Can I get married in a church if Im not religious?

Im worried about the weather so Im looking for an indoor ceremony venue. Theres a church right next door to my mum's house so I thought I might have it there. But Im not religious. Can I have a civil ceremony in a church??

Annabel O

Question Asked: 29/05/2017 Wedding Date: 4/10/2018


Most Helpful Response

Kim O'Sullivan Celebrant

Sydney, Macarthur, Wollondilly, Wollongong and South Coast, Southern Highlands and Goulburn

(9) Posted: 20/06/2017

Hi Annabel

Ask at the venue if it is ok.

Treasured Ceremonies

Melbourne, All Suburbs, Mornington Peninsula, Geelong, Yarra Valley

(15) Posted: 19/06/2017

That will depend on the church, some will require you to join them or at least do orientation.

An alternative would be to choose a civil ceremony and add some religion into it


Marina Payne Celebrancy

Yarra Valley and all of Melbourne

(18) Posted: 19/06/2017

Hi,

If it is not part of a venue you would have to have the permission of the clergy. There is no reason that you could not have it in a church but remember it is private property so permission would have to gained and probably a fee paid for the use of the chapel. Hope you find the perfect place.


Scott Phillips Celebrant - Master of Ceremonies Sydney

Sydney and surrounds | Blue Mountains and surrounds

(3) Posted: 5/06/2017

Hi Annabel,

As you can see from the other response the answer is grey and depends on the church in question. My advise would be to approach the church you are looking at and see what options they can offer.

If you have any other questions please let us know.

Cheers,

Scott


(2) Posted: 4/06/2017

If you don't ask you'll never know, I would be shocked if they said no.

I would be interested to hear the outcome..

Best of luck Annabel


(0) Posted: 2/06/2017

Hi Annabel. You don't have to be religious to be married in a church. There are many churches that are simply for hire as a venue for weddings or even funerals etc. which are not affiliated with religious denominations. You would have to find out who runs the church next door to your Mother, and enquire as to what their requirements are in respect to a wedding. Regards Sharen Pelly.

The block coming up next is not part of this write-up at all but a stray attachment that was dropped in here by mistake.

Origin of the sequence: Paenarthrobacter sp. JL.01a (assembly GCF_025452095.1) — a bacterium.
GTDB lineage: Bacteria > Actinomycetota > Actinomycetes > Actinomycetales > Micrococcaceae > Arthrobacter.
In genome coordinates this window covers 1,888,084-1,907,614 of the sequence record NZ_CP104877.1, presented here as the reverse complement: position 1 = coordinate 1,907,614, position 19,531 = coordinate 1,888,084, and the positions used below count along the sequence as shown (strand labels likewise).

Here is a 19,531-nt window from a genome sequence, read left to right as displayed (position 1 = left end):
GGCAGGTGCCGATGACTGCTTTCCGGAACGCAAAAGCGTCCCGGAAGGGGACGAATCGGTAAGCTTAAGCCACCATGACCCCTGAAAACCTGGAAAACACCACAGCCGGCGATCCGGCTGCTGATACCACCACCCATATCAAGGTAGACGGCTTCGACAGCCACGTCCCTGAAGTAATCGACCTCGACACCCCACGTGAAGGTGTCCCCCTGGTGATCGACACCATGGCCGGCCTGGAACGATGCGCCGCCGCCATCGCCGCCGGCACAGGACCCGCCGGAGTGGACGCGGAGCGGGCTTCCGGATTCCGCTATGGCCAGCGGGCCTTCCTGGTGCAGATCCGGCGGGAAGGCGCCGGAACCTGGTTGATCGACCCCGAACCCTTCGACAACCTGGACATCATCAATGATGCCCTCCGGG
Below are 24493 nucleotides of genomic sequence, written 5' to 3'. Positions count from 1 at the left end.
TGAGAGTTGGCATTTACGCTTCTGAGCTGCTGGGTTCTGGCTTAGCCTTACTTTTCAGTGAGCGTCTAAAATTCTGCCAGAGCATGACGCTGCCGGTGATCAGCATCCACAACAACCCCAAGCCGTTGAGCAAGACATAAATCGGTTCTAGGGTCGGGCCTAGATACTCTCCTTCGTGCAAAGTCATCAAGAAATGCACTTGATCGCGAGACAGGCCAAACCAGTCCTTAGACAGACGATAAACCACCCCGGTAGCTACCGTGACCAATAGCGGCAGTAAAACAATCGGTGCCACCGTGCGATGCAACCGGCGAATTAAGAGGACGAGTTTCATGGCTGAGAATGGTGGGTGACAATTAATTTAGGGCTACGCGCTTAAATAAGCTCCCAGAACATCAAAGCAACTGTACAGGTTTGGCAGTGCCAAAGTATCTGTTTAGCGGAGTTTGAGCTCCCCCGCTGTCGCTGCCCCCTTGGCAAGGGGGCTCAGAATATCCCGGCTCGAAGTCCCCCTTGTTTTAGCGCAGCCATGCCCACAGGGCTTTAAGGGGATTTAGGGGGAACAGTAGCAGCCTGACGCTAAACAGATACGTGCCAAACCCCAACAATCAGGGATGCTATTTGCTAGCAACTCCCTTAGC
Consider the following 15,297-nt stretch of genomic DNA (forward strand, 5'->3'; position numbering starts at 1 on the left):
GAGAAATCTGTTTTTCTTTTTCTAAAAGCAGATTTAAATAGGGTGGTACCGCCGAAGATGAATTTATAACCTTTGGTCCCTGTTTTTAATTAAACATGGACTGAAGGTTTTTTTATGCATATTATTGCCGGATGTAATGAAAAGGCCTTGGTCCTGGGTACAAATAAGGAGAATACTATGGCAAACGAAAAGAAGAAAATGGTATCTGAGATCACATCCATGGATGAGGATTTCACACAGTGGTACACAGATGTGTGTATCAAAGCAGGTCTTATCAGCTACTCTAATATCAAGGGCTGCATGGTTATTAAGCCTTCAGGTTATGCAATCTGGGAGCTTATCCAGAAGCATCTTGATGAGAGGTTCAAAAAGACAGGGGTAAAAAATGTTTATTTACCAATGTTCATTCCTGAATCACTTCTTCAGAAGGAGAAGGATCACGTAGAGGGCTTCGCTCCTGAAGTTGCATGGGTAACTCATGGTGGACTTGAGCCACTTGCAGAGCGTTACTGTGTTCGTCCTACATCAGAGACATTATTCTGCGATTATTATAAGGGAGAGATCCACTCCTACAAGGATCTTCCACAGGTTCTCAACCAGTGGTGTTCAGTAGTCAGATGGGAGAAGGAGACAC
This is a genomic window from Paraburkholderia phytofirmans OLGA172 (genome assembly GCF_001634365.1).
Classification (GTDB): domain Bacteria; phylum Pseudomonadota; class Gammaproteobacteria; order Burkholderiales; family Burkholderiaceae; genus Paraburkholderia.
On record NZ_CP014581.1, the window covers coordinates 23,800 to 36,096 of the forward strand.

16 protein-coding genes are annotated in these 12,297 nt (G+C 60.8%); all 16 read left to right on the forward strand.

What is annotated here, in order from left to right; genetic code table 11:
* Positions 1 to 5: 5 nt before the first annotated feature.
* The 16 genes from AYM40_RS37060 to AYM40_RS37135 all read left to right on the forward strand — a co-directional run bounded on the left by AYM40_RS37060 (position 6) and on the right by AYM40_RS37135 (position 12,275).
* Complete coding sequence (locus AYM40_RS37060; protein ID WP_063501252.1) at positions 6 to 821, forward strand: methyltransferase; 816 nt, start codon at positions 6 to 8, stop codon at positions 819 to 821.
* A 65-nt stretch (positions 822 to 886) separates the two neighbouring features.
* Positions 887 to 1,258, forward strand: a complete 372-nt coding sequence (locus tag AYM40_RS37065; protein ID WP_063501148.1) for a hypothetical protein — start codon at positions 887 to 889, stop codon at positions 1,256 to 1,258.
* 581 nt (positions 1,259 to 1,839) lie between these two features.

(1) Posted: 2/06/2017

You would have to check with the church and sometimes they may require you to do a short course. You dont have to be religious to be married in a church generally but each church may have its individual regulations. Best wishes, Helen Pickering CMC


(3) Posted: 1/06/2017

Absolutely, many couples wish to have their ceremony performed in a church for various reasons despite not benign religious themselves.

Just like any other private property it just depends on the owners permission.

If it is a public church however this may complicate things. Best to speak to the owners/reverend of the church.

Have a blast of a day.

@Kylemarshallcelebrantservice


Pete the Celebrant

Melbourne and surrounds, Yarra Valley and surrounds

(66) Posted: 1/06/2017

Hey Annabel,

If you want the ceremony in a church yet you're not religious then that's fine! There are no legal reasons why you can't get married there by a civil celebrant.
You will need to check that the leader/pastor/priest of the church allow couples to marry there. I've done weddings in churches before and there wasn't a hassle, it was a great ceremony.

Have a wonderful ceremony!

@petethecelebrant


Greentree Ceremonies - Philip Greentree

Hunter Vineyards | Port Stephens | Newcastle | Lake Macquarie | Central Coast, Sydney & Elsewhere by

(7) Posted: 31/05/2017

Annabel, the answer is yes and no! If the church is privately owned, yes. There are many privately owned churches being used as ceremony venues. If the church is still owned by a parish, the answer is generally NO! Some religions regard civil celebrants as equivalent to "dealing with Satan." Not withstanding that, some Protestant parishes have realised their churches, now rarely used on Saturday afternoons, can generate significant income from civil weddings. You will have t ask around. Churches such as St Patrick's at Nulkaba in the Hunter Valley are interesting in that, while privately owned, they were never deconsecrated by the Diocese. I have, on occasion followed with my ceremony immediately after a Catholic wedding with a priest.


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